The time for businesses to learn and benefit from China is now!
This was emphasized recently by Minister of Small Business, Entrepreneurship and Commerce, Dwight Sutherland, as he, along with a ministry team, met with Ambassador of the People’s Republic of China to Barbados, Yan Xiusheng, at the Warren’s Office Complex, Warrens, St Michael.
Recalling his visit to the exposition in Shanghai last year, where the focus was on China’s Belt and Road Agreement, Minister Sutherland told Ambassador Yan that Barbados stood to benefit significantly from that country, one of the fastest growing economies in the world.
He said: “There is a lot that we can learn from you and indeed there is a lot that you can do to enhance our trade relationships and to give us that edge in terms of where the international world sees us as a small island, but yet powerful as it relates to not only doing business but our standards and our credibility and how we are viewed as a people.
“We really believe that if there is a time that Barbados can benefit from China’s liberation of its market is now, especially in a digital age. It all starts here in this ministry, preparing businesses for export. We in the ministry are not only looking to grow the micro, small and medium enterprise sector. We can always benefit from your experience in terms of what you have done as a nation.”
Commending China for opening up its markets and aiding developing countries, through the Belt and Road Agreement, Sutherland expressed the hope that technical assistance and funding could be provided to Barbados for the building of a laboratory to ensure accreditation and address the sanitary and phytosanitary rules of the World Trade Organization (WTO).
Acknowledging that such a lab would benefit agriculture as a whole, and balance trade between China and Barbados, the Commerce Minister told Ambassador Yan: “We welcome you because with respect to the WTO rules and our drive to remove all our technical barriers to trade, we don’t believe we should try to prevent China’s imports because of a trade imbalance, but what we seek to do is to learn from you and see how we can have our businesses export-ready.”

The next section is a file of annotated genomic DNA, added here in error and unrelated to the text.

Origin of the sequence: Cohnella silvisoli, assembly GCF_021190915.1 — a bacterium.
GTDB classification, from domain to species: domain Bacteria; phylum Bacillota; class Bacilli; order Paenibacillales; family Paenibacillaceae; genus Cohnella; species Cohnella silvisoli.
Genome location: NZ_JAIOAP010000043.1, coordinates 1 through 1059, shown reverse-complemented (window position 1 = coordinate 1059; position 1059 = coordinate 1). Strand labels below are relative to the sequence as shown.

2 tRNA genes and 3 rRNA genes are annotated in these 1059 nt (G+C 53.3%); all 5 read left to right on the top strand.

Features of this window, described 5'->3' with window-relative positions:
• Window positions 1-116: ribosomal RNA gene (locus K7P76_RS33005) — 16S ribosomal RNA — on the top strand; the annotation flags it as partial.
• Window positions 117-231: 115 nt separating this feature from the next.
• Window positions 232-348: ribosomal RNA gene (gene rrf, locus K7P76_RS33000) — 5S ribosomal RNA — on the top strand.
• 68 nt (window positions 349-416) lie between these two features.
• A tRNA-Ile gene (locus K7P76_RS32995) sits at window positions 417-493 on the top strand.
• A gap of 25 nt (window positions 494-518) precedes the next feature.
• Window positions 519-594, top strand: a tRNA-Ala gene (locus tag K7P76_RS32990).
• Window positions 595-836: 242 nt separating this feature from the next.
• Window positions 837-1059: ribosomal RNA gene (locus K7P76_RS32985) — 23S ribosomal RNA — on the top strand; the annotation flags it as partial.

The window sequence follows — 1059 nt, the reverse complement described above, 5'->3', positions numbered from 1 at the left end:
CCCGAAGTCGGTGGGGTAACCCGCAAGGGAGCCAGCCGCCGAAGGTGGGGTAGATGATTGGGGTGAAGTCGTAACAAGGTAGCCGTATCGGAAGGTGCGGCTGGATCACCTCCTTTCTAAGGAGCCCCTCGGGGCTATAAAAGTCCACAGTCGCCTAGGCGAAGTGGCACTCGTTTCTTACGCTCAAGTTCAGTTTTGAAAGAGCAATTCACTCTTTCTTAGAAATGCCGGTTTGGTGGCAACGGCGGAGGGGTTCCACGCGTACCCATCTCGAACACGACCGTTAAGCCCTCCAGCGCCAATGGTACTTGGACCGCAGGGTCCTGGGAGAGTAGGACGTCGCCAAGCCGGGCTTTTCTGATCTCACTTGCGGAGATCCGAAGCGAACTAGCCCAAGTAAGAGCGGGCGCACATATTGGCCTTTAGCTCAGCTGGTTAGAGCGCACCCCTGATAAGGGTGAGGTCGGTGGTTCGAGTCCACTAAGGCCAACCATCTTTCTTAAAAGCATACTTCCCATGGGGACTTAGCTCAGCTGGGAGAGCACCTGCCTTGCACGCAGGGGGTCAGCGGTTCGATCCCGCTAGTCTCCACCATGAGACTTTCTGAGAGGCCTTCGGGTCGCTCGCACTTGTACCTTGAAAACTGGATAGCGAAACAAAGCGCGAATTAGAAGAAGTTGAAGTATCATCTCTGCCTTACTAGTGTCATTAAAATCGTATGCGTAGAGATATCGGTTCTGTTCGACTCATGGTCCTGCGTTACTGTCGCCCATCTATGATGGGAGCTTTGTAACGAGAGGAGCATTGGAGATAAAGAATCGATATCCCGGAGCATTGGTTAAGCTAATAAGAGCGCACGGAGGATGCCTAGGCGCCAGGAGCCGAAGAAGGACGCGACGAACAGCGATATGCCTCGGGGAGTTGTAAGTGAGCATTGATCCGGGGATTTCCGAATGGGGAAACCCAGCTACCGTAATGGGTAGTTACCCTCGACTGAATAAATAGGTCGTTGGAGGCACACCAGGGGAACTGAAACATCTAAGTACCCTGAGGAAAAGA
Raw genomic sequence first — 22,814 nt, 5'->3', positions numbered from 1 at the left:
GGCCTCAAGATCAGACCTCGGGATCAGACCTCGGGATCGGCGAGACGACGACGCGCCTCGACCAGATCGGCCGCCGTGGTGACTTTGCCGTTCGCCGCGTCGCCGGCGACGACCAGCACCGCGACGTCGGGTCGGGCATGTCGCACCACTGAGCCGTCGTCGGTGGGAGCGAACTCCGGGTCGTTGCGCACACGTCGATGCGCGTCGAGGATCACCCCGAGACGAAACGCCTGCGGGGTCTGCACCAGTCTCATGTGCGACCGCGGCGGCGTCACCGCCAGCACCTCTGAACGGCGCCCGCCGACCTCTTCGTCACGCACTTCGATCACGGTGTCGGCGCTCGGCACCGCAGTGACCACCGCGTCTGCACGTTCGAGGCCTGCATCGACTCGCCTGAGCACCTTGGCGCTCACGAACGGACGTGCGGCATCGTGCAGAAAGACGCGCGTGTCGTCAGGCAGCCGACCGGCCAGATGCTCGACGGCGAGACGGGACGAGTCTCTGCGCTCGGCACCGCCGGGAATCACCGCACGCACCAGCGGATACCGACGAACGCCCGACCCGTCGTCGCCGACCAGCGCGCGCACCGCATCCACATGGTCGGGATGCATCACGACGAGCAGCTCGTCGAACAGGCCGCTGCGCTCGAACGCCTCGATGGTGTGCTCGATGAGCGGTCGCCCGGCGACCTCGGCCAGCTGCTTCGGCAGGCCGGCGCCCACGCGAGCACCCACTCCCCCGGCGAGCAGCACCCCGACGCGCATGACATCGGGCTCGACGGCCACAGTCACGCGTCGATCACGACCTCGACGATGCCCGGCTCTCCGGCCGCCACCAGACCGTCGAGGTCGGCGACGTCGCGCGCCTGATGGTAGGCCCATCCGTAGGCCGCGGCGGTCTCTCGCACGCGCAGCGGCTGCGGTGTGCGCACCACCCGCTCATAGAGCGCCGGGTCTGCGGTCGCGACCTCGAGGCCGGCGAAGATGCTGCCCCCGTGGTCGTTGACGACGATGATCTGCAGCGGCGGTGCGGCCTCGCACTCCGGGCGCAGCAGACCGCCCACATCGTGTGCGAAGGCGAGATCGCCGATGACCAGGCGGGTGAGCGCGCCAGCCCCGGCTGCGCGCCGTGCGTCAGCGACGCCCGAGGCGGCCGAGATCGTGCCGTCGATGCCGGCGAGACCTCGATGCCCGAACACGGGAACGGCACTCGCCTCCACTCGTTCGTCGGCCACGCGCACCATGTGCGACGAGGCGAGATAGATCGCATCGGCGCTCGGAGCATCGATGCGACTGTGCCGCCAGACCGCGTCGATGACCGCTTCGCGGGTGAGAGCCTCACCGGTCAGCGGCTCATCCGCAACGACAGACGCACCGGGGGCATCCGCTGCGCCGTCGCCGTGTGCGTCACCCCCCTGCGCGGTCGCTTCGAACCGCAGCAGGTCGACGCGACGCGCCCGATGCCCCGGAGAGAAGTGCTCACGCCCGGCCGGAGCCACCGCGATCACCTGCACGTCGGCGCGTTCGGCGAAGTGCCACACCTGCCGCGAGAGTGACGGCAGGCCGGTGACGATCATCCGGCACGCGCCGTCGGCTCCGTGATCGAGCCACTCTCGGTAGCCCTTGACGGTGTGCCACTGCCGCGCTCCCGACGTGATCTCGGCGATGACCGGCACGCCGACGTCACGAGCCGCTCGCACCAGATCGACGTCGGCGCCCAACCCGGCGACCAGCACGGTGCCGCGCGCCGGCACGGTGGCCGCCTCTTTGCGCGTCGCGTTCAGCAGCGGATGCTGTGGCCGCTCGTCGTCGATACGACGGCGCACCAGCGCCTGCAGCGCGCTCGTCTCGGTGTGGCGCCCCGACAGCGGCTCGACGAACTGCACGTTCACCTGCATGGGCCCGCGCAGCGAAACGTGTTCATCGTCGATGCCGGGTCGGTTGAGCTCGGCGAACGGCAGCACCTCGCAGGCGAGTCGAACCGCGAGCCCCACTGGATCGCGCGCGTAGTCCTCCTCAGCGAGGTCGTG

Ambassador Yan, in response, noted that with the establishment of diplomatic relations on May 30, 1977, Barbados had adhered to a One-China relations policy and support had been mutual, with the two cooperating and collaborating in international affairs.
“Barbados is a very important country in the Caribbean region and it has played an important role in regional and international affairs…. We have assisted in the areas of education, culture, agriculture, business, healthcare, military and in every sphere, the Chinese Government has done its best to help Barbados in its development and social economy,” he said, adding this included the development of the Wildey Gymnasium, Cheapside Market, the establishment of the Hope Agricultural Project and the Food Security Centre, and very soon, the construction of a new National Stadium.
The two officials also addressed issues related to the continued development of this island’s financial literacy bureau as well as the ease of doing business via an electronic platform, a trade information portal and an electronic single window.